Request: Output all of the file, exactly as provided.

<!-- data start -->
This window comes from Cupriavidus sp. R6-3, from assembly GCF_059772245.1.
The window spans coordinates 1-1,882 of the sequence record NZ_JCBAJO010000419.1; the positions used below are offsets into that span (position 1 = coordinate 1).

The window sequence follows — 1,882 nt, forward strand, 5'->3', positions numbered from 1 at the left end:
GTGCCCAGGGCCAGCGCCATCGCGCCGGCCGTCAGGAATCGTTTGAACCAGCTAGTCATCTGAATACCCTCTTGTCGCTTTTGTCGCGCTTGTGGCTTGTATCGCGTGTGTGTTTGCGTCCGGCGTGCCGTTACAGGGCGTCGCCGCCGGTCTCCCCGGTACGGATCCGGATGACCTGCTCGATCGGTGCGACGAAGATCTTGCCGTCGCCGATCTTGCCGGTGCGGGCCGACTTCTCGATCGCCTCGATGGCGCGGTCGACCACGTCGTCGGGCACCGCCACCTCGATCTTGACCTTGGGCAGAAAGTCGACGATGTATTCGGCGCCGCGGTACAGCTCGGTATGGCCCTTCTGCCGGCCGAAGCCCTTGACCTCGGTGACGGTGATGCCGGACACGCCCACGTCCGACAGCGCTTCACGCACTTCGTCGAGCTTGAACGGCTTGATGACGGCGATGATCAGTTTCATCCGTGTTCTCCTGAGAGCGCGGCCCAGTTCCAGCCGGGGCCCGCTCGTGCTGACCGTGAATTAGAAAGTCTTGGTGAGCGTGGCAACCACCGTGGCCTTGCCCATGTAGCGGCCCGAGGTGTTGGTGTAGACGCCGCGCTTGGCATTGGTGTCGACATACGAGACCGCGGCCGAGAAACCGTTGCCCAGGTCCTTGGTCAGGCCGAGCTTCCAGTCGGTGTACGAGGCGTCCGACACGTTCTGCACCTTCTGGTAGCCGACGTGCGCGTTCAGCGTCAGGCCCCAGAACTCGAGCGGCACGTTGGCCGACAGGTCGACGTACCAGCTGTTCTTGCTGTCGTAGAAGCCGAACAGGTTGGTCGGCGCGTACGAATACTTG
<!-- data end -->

This window comes from Cupriavidus sp. R6-3, from assembly GCF_059772245.1.
The window spans coordinates 1-1,882 of the sequence record NZ_JCBAJO010000419.1; the positions used below are offsets into that span (position 1 = coordinate 1).

The window sequence follows — 1,882 nt, forward strand, 5'->3', positions numbered from 1 at the left end:
GTGCCCAGGGCCAGCGCCATCGCGCCGGCCGTCAGGAATCGTTTGAACCAGCTAGTCATCTGAATACCCTCTTGTCGCTTTTGTCGCGCTTGTGGCTTGTATCGCGTGTGTGTTTGCGTCCGGCGTGCCGTTACAGGGCGTCGCCGCCGGTCTCCCCGGTACGGATCCGGATGACCTGCTCGATCGGTGCGACGAAGATCTTGCCGTCGCCGATCTTGCCGGTGCGGGCCGACTTCTCGATCGCCTCGATGGCGCGGTCGACCACGTCGTCGGGCACCGCCACCTCGATCTTGACCTTGGGCAGAAAGTCGACGATGTATTCGGCGCCGCGGTACAGCTCGGTATGGCCCTTCTGCCGGCCGAAGCCCTTGACCTCGGTGACGGTGATGCCGGACACGCCCACGTCCGACAGCGCTTCACGCACTTCGTCGAGCTTGAACGGCTTGATGACGGCGATGATCAGTTTCATCCGTGTTCTCCTGAGAGCGCGGCCCAGTTCCAGCCGGGGCCCGCTCGTGCTGACCGTGAATTAGAAAGTCTTGGTGAGCGTGGCAACCACCGTGGCCTTGCCCATGTAGCGGCCCGAGGTGTTGGTGTAGACGCCGCGCTTGGCATTGGTGTCGACATACGAGACCGCGGCCGAGAAACCGTTGCCCAGGTCCTTGGTCAGGCCGAGCTTCCAGTCGGTGTACGAGGCGTCCGACACGTTCTGCACCTTCTGGTAGCCGACGTGCGCGTTCAGCGTCAGGCCCCAGAACTCGAGCGGCACGTTGGCCGACAGGTCGACGTACCAGCTGTTCTTGCTGTCGTAGAAGCCGAACAGGTTGGTCGGCGCGTACGAATACTTG